Connecticut saw the addition of 1,100 net jobs in December to a seasonally adjusted level of 1.7 million, according to new data reported by the state’s Department of Labor. The November data reporting a job loss of 500 was revised up by 1,500 jobs to a gain of 1,000 over the month.Over the year, nonagricultural employment in the state grew by 19,900 jobs, a 1.2 percent increase from December 2018. Private-sector employment fell by 1,600 to 1.47 million jobs over the month in December and expanded by 23,500 seasonally adjusted jobs over the year. However, the government supersector – which encompasses federal, state and local employment, plus public higher education and casino employment on tribal lands – recorded a loss of 500 in December to a total of 227,500, with over-the-year losses at 3,600 or a 1.6 percent decline.
With December’s data, Connecticut has now recovered 111,300 jobs of the 119,100 seasonally adjusted jobs lost in the Great Recession, or 93.5 percent. The job recovery is into its 106th month and the state will need an additional 7,800 net new jobs to reach an overall nonfarm employment expansion.
On a submarket measurement, the Bridgeport-Stamford-Norwalk area saw the greatest gains for December with 1,000 net new positions, while Norwich-New London-Westerly, Rhode Island corridor and the Hartford submarket each dropped 300 jobs and the Danbury area saw 100 positions disappear.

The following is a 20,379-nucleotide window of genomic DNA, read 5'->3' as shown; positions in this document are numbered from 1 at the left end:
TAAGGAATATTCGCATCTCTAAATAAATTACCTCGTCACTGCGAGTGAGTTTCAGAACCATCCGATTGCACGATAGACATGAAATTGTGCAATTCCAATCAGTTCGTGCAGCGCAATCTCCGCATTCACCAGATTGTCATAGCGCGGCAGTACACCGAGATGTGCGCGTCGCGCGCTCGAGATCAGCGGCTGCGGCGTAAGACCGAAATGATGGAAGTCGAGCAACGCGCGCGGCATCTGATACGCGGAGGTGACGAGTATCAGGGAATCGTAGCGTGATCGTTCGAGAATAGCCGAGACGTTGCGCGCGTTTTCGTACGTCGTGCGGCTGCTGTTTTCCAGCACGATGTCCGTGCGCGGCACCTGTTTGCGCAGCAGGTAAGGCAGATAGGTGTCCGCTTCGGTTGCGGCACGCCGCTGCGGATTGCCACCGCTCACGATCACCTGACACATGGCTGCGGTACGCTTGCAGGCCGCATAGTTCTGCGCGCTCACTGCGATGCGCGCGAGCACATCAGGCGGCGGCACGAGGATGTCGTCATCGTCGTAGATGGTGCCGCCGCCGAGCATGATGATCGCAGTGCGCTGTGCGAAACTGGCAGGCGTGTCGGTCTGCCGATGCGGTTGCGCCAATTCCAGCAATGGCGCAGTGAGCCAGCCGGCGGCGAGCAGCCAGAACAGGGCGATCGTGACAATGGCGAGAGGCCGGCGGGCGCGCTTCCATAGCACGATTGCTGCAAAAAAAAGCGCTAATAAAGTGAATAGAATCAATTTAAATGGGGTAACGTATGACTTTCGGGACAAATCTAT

“The December jobs report ends the year on a high note,” said Andy Condon, director of the Office of Research. “Preliminary numbers indicate that we saw job growth in almost every major industry sector in the state’s labor market. Unemployment fell five-tenths of a point since December 2017 to 4 percent. However, the Bureau of Labor Statistics’ annual benchmark revisions to our jobs numbers will be completed in March and we have seen significant downward revisions in recent years.”
Pete Gioia, economic adviser with the Connecticut Business and Industry Association, welcomed the new data. “If you take a look at the year-over-year figures, we have some of the best numbers we’ve seen in a long while,” he said. “The private sector’s growth of 23,500 is the best number we’ve seen since 1998 when we gained 25,800 jobs.”
But Gioia warned that there might be rough waves in the coming year. “On the national level, there are some headwinds,” he said. “The tariff situation is still a concern, there’s volatility in the markets and the government shutdown may have an effect on many industries. More importantly, we’re at the beginning of this legislative session and lawmakers must do what they can to accelerate growth, not slow it down with bad policy decisions.”